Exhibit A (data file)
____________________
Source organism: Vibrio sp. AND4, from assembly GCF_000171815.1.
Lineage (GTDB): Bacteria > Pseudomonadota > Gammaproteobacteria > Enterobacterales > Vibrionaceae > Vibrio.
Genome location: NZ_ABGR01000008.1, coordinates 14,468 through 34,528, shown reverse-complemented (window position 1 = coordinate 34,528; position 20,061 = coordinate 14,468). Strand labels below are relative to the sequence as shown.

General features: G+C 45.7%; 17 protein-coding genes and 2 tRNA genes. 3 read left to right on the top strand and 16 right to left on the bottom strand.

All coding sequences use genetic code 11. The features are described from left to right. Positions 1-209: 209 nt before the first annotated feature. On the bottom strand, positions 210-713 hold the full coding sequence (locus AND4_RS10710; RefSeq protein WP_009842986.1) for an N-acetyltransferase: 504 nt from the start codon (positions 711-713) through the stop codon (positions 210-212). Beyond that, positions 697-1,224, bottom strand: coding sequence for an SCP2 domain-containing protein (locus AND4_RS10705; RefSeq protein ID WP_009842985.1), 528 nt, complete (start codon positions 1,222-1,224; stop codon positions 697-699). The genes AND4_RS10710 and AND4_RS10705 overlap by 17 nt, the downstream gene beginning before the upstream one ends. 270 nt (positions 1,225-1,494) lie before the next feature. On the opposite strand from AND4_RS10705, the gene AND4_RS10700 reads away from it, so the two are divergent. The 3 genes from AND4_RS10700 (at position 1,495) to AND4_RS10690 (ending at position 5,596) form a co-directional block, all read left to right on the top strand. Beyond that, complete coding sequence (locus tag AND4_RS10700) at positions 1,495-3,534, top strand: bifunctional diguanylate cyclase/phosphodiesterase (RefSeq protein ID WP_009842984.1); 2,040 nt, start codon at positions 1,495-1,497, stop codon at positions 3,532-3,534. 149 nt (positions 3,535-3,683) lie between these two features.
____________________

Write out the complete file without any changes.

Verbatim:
Source organism: Vibrio sp. AND4, from assembly GCF_000171815.1.
Lineage (GTDB): Bacteria > Pseudomonadota > Gammaproteobacteria > Enterobacterales > Vibrionaceae > Vibrio.
Genome location: NZ_ABGR01000008.1, coordinates 14,468 through 34,528, shown reverse-complemented (window position 1 = coordinate 34,528; position 20,061 = coordinate 14,468). Strand labels below are relative to the sequence as shown.

General features: G+C 45.7%; 17 protein-coding genes and 2 tRNA genes. 3 read left to right on the top strand and 16 right to left on the bottom strand.

All coding sequences use genetic code 11. The features are described from left to right. Positions 1-209: 209 nt before the first annotated feature. On the bottom strand, positions 210-713 hold the full coding sequence (locus AND4_RS10710; RefSeq protein WP_009842986.1) for an N-acetyltransferase: 504 nt from the start codon (positions 711-713) through the stop codon (positions 210-212). Beyond that, positions 697-1,224, bottom strand: coding sequence for an SCP2 domain-containing protein (locus AND4_RS10705; RefSeq protein ID WP_009842985.1), 528 nt, complete (start codon positions 1,222-1,224; stop codon positions 697-699). The genes AND4_RS10710 and AND4_RS10705 overlap by 17 nt, the downstream gene beginning before the upstream one ends. 270 nt (positions 1,225-1,494) lie before the next feature. On the opposite strand from AND4_RS10705, the gene AND4_RS10700 reads away from it, so the two are divergent. The 3 genes from AND4_RS10700 (at position 1,495) to AND4_RS10690 (ending at position 5,596) form a co-directional block, all read left to right on the top strand. Beyond that, complete coding sequence (locus tag AND4_RS10700) at positions 1,495-3,534, top strand: bifunctional diguanylate cyclase/phosphodiesterase (RefSeq protein ID WP_009842984.1); 2,040 nt, start codon at positions 1,495-1,497, stop codon at positions 3,532-3,534. 149 nt (positions 3,535-3,683) lie between these two features.